A New 'U': Organizing Victims and Protecting Immigrant Workers
66 Pages Posted: 10 Mar 2008 Last revised: 22 Apr 2008
Date Written: March 5, 2008
This article explores the viability and potential effectiveness of immigration law's U visa to contribute to the protection of groups of workers in substandard and dangerous workplaces. Immigration law has increasingly become an obstacle to the enforcement of employment and labor law to protect immigrant workers. Moreover, employment and labor law, with their individual rights frameworks, have proven blunt instruments in eradicating the type of subordinating, sometimes slave-like conditions of immigrant workers, especially those in low-wage industries. The federal government recently issued long-awaited regulations governing U nonimmigrant visas for certain crime victims. Several of the enumerated eligible crimes in the U visa statutory provisions encompass labor exploitation. The U visa regulations demonstrate how the interplay between employment and immigration law can provide the protection that immigrants need as a prerequisite to remedy workplace wrongs.
The U visa grants nonimmigrant status to victims of crime who have suffered substantial physical or mental abuse as a result of being victims of criminal activity, and who have been, will be, or are being cooperative with law enforcement officials in the investigation or prosecution of the crime. Initially, the government implemented the statute to protect domestic violence or sex crime victims because the legislation was a companion to the Violence Against Women Act for which women's groups advocated. The legal scholarship addressing U visa implementation has focused on this group of crime victims as individual victims. A minority of scholarship has addressed the use of the U visa or any other visa status to protect against workplace crimes. As yet, no scholarship has directly suggested the U visa as a foundation for enhancing the collective rights of immigrant workers in substandard workplaces. This article addresses the viability of the U visa as a vehicle for creating power for the collective and protecting against criminal activity in immigrant-dominated workplaces.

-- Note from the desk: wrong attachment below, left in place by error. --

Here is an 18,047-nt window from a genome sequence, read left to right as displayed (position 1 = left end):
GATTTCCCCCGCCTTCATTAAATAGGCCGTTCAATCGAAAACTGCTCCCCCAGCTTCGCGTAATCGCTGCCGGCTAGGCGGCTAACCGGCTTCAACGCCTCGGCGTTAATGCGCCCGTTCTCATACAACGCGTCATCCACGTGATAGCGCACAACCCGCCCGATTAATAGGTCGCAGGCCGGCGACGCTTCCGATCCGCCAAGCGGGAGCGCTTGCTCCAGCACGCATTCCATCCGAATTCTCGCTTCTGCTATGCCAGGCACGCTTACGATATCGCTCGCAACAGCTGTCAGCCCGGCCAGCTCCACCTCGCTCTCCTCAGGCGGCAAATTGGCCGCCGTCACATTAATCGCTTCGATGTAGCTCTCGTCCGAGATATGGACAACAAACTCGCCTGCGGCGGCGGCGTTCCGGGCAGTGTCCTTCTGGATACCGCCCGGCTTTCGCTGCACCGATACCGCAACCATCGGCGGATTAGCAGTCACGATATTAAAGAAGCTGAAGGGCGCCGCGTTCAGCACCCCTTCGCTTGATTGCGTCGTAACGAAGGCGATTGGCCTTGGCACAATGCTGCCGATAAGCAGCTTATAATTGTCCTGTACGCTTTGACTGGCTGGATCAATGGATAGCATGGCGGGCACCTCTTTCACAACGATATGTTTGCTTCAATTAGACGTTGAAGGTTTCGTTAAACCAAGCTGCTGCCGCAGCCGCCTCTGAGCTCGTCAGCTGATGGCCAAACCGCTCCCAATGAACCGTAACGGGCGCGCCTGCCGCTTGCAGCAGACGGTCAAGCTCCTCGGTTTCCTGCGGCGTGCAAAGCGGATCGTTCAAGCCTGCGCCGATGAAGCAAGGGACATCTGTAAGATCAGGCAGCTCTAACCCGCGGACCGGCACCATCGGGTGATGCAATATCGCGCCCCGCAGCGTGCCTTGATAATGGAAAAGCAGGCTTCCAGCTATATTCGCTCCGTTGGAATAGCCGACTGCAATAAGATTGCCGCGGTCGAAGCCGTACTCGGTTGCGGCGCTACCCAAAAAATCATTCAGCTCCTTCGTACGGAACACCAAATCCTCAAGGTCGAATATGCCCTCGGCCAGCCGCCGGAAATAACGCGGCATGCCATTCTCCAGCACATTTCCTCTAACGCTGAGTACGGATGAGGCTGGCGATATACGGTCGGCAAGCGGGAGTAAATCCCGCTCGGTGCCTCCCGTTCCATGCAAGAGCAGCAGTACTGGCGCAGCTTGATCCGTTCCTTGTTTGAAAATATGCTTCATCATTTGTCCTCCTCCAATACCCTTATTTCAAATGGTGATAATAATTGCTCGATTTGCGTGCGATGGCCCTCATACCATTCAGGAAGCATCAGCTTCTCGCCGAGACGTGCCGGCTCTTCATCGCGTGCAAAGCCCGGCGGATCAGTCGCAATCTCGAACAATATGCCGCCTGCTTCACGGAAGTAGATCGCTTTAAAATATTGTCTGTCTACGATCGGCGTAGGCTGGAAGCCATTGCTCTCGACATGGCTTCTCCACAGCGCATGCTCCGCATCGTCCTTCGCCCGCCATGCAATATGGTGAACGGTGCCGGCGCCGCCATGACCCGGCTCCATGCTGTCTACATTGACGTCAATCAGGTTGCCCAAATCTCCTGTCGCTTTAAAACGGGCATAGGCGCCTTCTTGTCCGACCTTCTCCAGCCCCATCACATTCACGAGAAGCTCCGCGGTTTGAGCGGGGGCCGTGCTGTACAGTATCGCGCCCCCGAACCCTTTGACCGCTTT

Keywords: immigration, labor, employment
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